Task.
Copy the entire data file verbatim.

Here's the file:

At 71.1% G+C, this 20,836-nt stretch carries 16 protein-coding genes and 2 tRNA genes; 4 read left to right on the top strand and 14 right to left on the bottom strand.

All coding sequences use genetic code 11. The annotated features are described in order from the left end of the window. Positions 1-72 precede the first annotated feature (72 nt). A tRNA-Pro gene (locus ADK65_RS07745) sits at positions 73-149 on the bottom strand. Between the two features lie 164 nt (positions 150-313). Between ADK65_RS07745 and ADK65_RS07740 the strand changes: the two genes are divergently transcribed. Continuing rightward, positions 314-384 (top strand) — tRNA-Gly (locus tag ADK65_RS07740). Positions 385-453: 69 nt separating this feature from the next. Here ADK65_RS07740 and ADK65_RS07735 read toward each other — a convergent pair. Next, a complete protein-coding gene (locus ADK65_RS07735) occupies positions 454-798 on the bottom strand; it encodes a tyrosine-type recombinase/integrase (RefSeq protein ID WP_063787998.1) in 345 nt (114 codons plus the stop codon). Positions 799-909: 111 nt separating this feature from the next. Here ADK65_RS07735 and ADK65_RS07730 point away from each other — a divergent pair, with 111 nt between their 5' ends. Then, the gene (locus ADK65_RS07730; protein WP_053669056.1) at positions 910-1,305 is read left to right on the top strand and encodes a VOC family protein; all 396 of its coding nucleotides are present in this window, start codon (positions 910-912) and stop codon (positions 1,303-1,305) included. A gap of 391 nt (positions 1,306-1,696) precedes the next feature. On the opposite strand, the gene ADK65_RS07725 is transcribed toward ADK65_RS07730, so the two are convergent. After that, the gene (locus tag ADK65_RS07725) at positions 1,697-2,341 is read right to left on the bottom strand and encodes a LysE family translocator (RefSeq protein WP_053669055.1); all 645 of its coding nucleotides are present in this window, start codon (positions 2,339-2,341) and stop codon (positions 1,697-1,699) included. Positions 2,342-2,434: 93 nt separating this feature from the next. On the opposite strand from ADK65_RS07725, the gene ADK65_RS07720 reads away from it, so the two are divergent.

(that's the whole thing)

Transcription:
At 71.1% G+C, this 20,836-nt stretch carries 16 protein-coding genes and 2 tRNA genes; 4 read left to right on the top strand and 14 right to left on the bottom strand.

All coding sequences use genetic code 11. The annotated features are described in order from the left end of the window. Positions 1-72 precede the first annotated feature (72 nt). A tRNA-Pro gene (locus ADK65_RS07745) sits at positions 73-149 on the bottom strand. Between the two features lie 164 nt (positions 150-313). Between ADK65_RS07745 and ADK65_RS07740 the strand changes: the two genes are divergently transcribed. Continuing rightward, positions 314-384 (top strand) — tRNA-Gly (locus tag ADK65_RS07740). Positions 385-453: 69 nt separating this feature from the next. Here ADK65_RS07740 and ADK65_RS07735 read toward each other — a convergent pair. Next, a complete protein-coding gene (locus ADK65_RS07735) occupies positions 454-798 on the bottom strand; it encodes a tyrosine-type recombinase/integrase (RefSeq protein ID WP_063787998.1) in 345 nt (114 codons plus the stop codon). Positions 799-909: 111 nt separating this feature from the next. Here ADK65_RS07735 and ADK65_RS07730 point away from each other — a divergent pair, with 111 nt between their 5' ends. Then, the gene (locus ADK65_RS07730; protein WP_053669056.1) at positions 910-1,305 is read left to right on the top strand and encodes a VOC family protein; all 396 of its coding nucleotides are present in this window, start codon (positions 910-912) and stop codon (positions 1,303-1,305) included. A gap of 391 nt (positions 1,306-1,696) precedes the next feature. On the opposite strand, the gene ADK65_RS07725 is transcribed toward ADK65_RS07730, so the two are convergent. After that, the gene (locus tag ADK65_RS07725) at positions 1,697-2,341 is read right to left on the bottom strand and encodes a LysE family translocator (RefSeq protein WP_053669055.1); all 645 of its coding nucleotides are present in this window, start codon (positions 2,339-2,341) and stop codon (positions 1,697-1,699) included. Positions 2,342-2,434: 93 nt separating this feature from the next. On the opposite strand from ADK65_RS07725, the gene ADK65_RS07720 reads away from it, so the two are divergent.